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Thomas Wentworth Higginson, Massachusetts in the Army and Navy during the war of 1861-1865, vol. 2 12 12 Browse Search
Rebellion Record: a Diary of American Events: Documents and Narratives, Volume 4. (ed. Frank Moore) 10 10 Browse Search
Official Records of the Union and Confederate Armies, Chapter XXII: Operations in Kentucky, Tennessee, North Mississippi, North Alabama, and Southwest Virginia. March 4-June 10, 1862. (ed. Lieut. Col. Robert N. Scott) 8 8 Browse Search
A Roster of General Officers , Heads of Departments, Senators, Representatives , Military Organizations, &c., &c., in Confederate Service during the War between the States. (ed. Charles C. Jones, Jr. Late Lieut. Colonel of Artillery, C. S. A.) 7 7 Browse Search
The Photographic History of The Civil War: in ten volumes, Thousands of Scenes Photographed 1861-65, with Text by many Special Authorities, Volume 10: The Armies and the Leaders. (ed. Francis Trevelyan Miller) 6 6 Browse Search
Frederick H. Dyer, Compendium of the War of the Rebellion: Regimental Histories 6 6 Browse Search
Frederick H. Dyer, Compendium of the War of the Rebellion: Battles 5 5 Browse Search
Harper's Encyclopedia of United States History (ed. Benson Lossing) 4 4 Browse Search
Capt. Calvin D. Cowles , 23d U. S. Infantry, Major George B. Davis , U. S. Army, Leslie J. Perry, Joseph W. Kirkley, The Official Military Atlas of the Civil War 4 4 Browse Search
Official Records of the Union and Confederate Armies, Chapter XXII: Operations in Kentucky, Tennessee, North Mississippi, North Alabama, and Southwest Virginia. March 4-June 10, 1862., Part II: Correspondence, Orders, and Returns. (ed. Lieut. Col. Robert N. Scott) 4 4 Browse Search
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Browsing named entities in Harper's Encyclopedia of United States History (ed. Benson Lossing). You can also browse the collection for April 11th, 1862 AD or search for April 11th, 1862 AD in all documents.

Your search returned 4 results in 4 document sections:

Harper's Encyclopedia of United States History (ed. Benson Lossing), District of Columbia, (search)
n of a circuit court, composed of a chief-justice and two assessors; the judgment of this court to be final in criminal cases, but in civil cases, where the amount in dispute exceeded $100 in value, a writ of error to lie in the Supreme Court of the United States. This arrangement was afterwards modified. Instead of providing a homogeneous code of laws for the District, those of Maryland and Virginia were continued. A bill to abolish slavery in the District was passed by the Congress (April 11, 1862), and became a law by the signature of the President, April 16. It provided for the payment, out of the treasury of the United States, of an average of $300 to the master or mistress of each slave thus emancipated. Thus emancipation began at the national capital. In connection with this event was a curious proceeding. A free negro of the District, who had bought and paid for his slave wife, she and her children being, by the slave code, his lawful slaves, claimed and received compen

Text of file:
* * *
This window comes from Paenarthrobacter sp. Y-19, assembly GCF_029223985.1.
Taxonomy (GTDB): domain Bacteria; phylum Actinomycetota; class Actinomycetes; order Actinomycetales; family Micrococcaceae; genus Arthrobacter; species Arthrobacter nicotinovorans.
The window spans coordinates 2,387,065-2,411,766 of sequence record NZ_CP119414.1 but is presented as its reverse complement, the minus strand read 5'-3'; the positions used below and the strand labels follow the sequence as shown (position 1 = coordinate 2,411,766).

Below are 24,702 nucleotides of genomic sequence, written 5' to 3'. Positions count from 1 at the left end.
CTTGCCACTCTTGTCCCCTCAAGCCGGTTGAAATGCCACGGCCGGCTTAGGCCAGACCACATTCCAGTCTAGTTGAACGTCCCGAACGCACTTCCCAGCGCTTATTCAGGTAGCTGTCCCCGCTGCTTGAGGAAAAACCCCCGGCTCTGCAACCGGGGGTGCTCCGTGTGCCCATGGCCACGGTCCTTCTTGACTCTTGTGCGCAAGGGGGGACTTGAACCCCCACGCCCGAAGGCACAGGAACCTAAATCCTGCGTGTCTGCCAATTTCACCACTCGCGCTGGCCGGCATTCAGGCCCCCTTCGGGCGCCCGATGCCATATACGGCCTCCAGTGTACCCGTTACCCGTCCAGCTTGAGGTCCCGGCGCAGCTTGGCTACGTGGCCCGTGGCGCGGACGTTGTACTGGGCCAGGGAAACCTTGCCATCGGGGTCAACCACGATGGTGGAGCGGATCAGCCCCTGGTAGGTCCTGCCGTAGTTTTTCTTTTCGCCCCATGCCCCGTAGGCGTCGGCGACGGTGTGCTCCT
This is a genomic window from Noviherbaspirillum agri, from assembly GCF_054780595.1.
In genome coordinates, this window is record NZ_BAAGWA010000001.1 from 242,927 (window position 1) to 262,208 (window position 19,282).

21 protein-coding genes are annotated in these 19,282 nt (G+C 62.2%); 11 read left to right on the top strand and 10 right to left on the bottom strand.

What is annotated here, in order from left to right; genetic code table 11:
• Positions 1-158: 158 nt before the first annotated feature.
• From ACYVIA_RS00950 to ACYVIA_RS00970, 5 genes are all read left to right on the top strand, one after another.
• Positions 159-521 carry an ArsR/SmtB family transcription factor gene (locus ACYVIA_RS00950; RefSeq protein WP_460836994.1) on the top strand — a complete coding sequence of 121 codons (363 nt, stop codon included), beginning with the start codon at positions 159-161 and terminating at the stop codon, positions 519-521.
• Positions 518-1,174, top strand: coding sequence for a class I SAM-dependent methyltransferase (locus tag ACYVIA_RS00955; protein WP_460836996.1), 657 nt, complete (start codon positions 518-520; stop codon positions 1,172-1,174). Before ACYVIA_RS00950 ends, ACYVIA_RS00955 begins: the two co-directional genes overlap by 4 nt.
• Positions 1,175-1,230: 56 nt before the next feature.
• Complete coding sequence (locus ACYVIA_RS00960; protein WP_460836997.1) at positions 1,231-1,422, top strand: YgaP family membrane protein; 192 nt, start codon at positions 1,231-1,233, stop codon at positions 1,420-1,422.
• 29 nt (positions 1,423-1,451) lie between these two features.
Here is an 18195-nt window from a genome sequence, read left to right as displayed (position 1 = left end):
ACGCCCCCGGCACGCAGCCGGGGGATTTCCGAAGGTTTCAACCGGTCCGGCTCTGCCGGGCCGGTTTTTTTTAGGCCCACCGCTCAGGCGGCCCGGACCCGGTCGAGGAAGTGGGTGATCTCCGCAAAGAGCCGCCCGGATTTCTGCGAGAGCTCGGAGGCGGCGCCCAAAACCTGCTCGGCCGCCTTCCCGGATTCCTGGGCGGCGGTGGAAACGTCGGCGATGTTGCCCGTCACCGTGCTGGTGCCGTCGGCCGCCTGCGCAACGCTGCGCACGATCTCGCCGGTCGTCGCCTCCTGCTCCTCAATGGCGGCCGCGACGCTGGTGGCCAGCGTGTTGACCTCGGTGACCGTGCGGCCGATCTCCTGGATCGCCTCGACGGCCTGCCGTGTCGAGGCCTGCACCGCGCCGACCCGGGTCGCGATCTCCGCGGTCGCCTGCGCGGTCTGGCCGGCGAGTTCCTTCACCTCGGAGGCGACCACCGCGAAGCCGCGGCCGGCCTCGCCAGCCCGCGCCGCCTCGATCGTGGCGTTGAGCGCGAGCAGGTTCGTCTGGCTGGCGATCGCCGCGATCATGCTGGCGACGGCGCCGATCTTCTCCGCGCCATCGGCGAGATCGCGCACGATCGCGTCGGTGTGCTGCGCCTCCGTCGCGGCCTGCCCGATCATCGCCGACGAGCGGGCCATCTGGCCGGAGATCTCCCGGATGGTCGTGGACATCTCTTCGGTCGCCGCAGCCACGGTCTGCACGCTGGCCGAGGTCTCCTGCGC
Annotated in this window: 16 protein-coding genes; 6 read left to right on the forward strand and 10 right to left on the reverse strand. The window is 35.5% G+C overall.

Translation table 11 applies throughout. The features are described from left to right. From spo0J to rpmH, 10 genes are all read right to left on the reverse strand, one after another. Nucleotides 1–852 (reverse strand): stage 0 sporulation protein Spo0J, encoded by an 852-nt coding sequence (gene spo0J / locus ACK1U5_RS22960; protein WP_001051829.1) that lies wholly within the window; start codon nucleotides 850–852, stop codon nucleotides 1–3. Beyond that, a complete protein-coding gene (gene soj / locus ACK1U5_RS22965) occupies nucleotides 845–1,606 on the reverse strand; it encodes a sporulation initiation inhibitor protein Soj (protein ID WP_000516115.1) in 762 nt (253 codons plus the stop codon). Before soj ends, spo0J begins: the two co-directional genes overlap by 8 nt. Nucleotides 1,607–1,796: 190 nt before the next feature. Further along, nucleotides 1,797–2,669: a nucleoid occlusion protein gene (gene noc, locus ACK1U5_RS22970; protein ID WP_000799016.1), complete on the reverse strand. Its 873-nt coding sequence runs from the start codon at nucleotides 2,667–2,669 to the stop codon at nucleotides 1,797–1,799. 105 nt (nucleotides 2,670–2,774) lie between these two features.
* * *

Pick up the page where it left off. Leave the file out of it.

Harper's Encyclopedia of United States History (ed. Benson Lossing), Macon, Fort, capture of (search)
e Atlantic coast for National vessels engaged in the blockading service. It stood upon a long ridge of sand cast up by the ocean, called Bogue Island. After the capture of Newbern (q. v.), Burnside sent General Parke to take the fort. A detachment took possession of Beaufort, and a flag was sent to the fort demanding its surrender. The commander of the garrison, a nephew of Jefferson Davis, declared he would not yield until he had eaten his last biscuit and slain his last horse. On April 11, 1862, Parke began a siege. Batteries were erected on Bogue Island, and gunboats, under Commodore S. Lockwood, co-operated with the troops. The garrison was cut off from all communication with the outside world by land or water. A bombardment was begun on the morning of April 25. The fort responded with great spirit and vigor, and a tremendous artillery duel was kept up for several hours, when the fort displayed a white flag. Before 10 A. M. on the 26th the fort was in possession of the Na
Harper's Encyclopedia of United States History (ed. Benson Lossing), Tybee Island, (search)
Tybee Island, An island off the entrance to the Savannah River, belonging to Chatham county, Ga.; noted as the place where Gen. Quincy A. Gillmore (q. v.) erected the batteries with which he breached Fort Pulaski on Cockspur Island, on April 11, 1862.
Harper's Encyclopedia of United States History (ed. Benson Lossing), United States of America. (search)
ac for the Peninsula commenced at Alexandria......March 17, 1862 Battle of Kernstown, or Winchester, Va.; Brig.-Gen. James Shields defeats Stonewall Jackson......March 23, 1862 Siege of Yorktown, Va., commenced by General McClellan......April 5, 1862 Battle of Pittsburg Landing, Tenn.......April 6-7, 1862 Island Number10, in the Mississippi, evacuated by the Confederates......April 7, 1862 Huntsville, Ala., occupied by the United States forces under Gen. O. M. Mitchel......April 11, 1862 Bill abolishing slavery in the District of Columbia passes the Senate April 3, 29 to 14, and the House April 11, 92 to 39; approved......April 16, 1862 [The average compensation paid by the government for each slave was $300.] Admiral Farragut with his fleet passes Forts Jackson and St. Philip, the two forts guarding the Mississippi below New Orleans......April 24, 1862 Admiral Farragut occupies New Orleans......April 25, 1862 Gen. B. F. Butler occupies New Orleans with hi